Banning China’s Huawei?


4 April 2019   |   By Dinah Spritzer

Public procurement

Banning China’s Huawei?

EU countries are divided on whether or not to allow the Chinese telecommunications giant build 5G network infrastructure

GSMA Mobile World Congress 2011 In Barcelona, by Christine and Hagen Graf, Flickr

It might be a small, rather sedate country whose policies are not expected to trigger international trade wars, but the Czech Republic’s warning against Huawei was a cyber-security shot heard around the world. And the legal reverberations are still coming.

When the Czech cybersecurity agency warned in December that both the software and hardware of China’s Huawei and ZTE telecoms posed a threat to state security, European lawmakers took notice. The watchdog cited a 2017 Chinese law that requires any domestic organization to “support, cooperate with, and collaborate in national intelligence work.”

A geopolitical storm followed. Huawei threatened legal retaliation, and Czech Prime Minister Andrej Babis visited the White House as an alleged reward for backing US efforts to globally ban Huawei. The firm is accused of acting as China’s spymaster.

On 12 March 2019, the European Parliament passed resolution expressing “deep concern” over the use of Chinese technology in building Europe’s 5G network, the circuitry to be rolled out soon to increase internet speed and connectivity over the next decade.

European lawmakers sought to highlight “recent allegations that 5G equipment may have embedded backdoors that would allow Chinese manufacturers and authorities to have unauthorized access to private and personal data and telecommunications in the EU.”

Along with the non-binding resolution, the European Parliament passed the Cybersecurity Act to upgrade the security vetting of all products sold in the EU. The European Commission, following in the steps of the Parliament, announced on March 26 that it wants a united front on cybersecurity, requiring member states to create a assessment and prevention plan for 5G by the end of 2019.

The Commission’s vice-president in charge of digital affairs, Andrus Ansip, acknowledged concerns over Huawei and China’s 2017 intelligence law. “I think we have to be worried about this,” Ansip said.

However, in its recommendations to member states, the Commission rejected calls to ban the Chinese tech company from taking part in the European roll-out of the 5G network. Huawei, a $7.3 billion company and the world’s second-biggest smartphone maker, denies that it is controlled by China’s ruling Communist Party and insists it does not deploy equipment to aid spying.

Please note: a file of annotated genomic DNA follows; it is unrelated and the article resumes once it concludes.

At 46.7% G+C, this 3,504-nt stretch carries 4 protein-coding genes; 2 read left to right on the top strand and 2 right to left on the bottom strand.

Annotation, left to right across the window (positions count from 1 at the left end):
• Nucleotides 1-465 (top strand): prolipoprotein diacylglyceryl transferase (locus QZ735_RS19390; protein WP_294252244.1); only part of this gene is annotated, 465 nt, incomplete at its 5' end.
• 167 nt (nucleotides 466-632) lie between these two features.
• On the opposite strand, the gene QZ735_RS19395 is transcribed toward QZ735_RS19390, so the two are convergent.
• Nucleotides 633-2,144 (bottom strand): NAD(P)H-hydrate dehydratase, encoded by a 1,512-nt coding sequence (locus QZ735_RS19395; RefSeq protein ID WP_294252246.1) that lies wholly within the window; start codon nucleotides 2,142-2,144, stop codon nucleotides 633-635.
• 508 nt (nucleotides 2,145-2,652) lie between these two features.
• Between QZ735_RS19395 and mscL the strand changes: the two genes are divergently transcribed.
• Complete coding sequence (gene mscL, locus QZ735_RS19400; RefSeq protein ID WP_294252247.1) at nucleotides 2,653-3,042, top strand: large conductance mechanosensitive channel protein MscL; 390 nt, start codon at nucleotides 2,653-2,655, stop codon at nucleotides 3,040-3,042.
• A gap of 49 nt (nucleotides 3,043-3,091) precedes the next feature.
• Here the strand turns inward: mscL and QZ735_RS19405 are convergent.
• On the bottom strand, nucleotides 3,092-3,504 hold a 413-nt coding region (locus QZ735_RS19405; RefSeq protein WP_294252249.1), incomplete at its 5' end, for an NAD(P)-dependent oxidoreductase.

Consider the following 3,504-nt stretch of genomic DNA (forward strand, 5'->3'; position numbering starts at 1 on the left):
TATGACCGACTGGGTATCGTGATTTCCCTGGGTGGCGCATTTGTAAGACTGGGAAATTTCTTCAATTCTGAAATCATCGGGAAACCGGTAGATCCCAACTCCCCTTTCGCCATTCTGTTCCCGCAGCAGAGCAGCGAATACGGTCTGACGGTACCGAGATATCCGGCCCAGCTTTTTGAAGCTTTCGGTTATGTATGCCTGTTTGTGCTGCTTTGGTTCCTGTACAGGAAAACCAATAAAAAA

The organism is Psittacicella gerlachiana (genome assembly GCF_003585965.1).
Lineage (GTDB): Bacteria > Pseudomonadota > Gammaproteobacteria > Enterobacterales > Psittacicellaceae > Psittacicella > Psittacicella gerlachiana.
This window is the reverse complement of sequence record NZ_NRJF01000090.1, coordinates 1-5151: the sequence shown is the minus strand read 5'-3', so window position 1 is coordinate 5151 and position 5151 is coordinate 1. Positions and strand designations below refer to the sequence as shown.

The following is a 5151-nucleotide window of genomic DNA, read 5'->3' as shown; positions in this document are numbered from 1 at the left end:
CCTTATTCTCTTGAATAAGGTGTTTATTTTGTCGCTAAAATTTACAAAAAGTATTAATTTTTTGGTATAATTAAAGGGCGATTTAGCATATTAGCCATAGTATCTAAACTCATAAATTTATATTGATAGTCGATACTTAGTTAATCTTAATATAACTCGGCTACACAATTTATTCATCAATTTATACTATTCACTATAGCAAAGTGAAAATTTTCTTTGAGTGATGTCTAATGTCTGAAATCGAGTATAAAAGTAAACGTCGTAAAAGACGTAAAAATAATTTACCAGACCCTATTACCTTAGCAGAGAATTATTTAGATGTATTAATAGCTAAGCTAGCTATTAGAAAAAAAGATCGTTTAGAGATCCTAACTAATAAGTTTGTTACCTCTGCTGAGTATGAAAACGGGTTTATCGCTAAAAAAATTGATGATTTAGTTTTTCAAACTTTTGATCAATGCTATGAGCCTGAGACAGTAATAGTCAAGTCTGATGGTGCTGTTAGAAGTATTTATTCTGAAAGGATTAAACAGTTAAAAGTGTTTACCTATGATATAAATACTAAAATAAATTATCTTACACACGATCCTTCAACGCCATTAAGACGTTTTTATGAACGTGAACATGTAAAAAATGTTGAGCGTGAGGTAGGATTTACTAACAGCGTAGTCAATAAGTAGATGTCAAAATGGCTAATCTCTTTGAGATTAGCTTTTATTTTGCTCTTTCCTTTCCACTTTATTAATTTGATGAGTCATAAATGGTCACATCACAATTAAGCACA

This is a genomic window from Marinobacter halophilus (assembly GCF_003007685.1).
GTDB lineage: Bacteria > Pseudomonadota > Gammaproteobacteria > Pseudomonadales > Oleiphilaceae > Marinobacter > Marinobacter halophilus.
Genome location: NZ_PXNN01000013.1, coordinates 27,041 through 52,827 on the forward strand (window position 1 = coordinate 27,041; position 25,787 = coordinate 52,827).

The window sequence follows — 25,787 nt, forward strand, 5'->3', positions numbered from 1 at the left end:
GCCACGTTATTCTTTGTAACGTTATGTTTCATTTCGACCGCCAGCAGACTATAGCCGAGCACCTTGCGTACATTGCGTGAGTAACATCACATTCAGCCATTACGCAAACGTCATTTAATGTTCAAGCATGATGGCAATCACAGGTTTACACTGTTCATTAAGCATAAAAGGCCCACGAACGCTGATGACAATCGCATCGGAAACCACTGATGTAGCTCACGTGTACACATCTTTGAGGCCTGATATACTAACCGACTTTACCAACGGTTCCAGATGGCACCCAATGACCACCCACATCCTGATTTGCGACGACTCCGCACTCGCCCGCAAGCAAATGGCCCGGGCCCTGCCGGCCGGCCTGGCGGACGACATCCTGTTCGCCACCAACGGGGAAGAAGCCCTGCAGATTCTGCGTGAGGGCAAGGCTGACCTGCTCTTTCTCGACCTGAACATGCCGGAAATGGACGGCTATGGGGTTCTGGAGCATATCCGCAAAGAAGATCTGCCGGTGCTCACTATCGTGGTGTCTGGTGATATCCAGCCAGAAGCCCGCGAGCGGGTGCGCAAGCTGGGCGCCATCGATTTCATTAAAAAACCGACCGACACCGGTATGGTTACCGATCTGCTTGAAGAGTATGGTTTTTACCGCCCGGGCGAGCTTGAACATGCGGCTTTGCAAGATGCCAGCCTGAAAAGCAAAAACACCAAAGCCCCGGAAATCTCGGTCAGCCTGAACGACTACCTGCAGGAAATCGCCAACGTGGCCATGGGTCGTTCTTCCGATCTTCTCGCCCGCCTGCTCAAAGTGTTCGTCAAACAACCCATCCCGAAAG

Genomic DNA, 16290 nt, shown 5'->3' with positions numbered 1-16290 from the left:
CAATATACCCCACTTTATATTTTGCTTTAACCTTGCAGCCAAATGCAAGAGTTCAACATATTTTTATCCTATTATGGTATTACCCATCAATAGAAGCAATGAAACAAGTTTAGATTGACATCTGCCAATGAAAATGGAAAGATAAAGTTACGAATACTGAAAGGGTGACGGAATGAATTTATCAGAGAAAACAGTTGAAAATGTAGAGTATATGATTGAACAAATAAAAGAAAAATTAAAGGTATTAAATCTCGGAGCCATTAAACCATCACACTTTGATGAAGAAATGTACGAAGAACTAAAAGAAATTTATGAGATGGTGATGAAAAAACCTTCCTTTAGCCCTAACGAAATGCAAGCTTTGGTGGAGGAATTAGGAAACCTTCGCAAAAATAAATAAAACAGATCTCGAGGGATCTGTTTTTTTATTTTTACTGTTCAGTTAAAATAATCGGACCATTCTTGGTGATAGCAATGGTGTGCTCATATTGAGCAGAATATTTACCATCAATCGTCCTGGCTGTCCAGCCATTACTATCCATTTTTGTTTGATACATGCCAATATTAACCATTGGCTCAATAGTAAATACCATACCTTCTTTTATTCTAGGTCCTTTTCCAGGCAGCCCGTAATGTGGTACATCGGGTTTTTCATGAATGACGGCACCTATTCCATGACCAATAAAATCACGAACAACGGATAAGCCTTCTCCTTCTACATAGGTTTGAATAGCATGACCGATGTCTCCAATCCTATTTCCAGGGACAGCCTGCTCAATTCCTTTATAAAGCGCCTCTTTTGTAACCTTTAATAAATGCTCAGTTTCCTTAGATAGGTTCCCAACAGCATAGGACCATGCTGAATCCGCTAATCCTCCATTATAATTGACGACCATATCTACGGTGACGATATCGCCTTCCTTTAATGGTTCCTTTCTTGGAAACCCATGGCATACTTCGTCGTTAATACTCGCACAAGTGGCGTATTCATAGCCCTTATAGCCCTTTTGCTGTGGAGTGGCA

The Czech debate sheds light on the transatlantic battle over what to do about the firm, especially given that it is best-suited to build the 5G network in terms of technology, price and know-how, according to experts.

Europe’s evolving response to the potential risks Huawei poses has long-term legal consequences for competition and national security.

No united European position

Many public and leaked pronouncements regarding Huawei are inconsistent and some might say, murky.

In December 2018, following non-stop prodding from the United States, Germany’s Deutsche Telekom, which uses Huawei components in its network, said it would review its procurement strategy. It added it took “the global discussion about the security of network elements from Chinese manufacturers very seriously.”

Yet behind the scenes, analysts were not sure what that meant.

The same question arose after one of Britain’s most senior intelligence officials noted that his country needed to evaluate Chinese ownership of telecoms technologies more closely. Enter the French, who are underwhelmed by Huawei phobia.

Alluding to the US campaign against the firm Stéphane Richard, the CEO of the leading French telecoms company Orange, told ‘Reuters’ that concerns over Huawei were based on politics: “We’re in the realm of fantasy: ‘They’re Chinese. They have links to the Chinese army, thus there are spies, thus we can’t let them touch our telecom equipment’.”

The US has already banned Huawei from doing any work with the US government, and thanks to American efforts, there are wide-ranging bans on Huawei network technology in place in Japan and Australia. Such a country-by-country approach might allow Huawei to cite unfair competition and a lack of spy proof, as its leaders have been doing across Europe in a publicity campaign.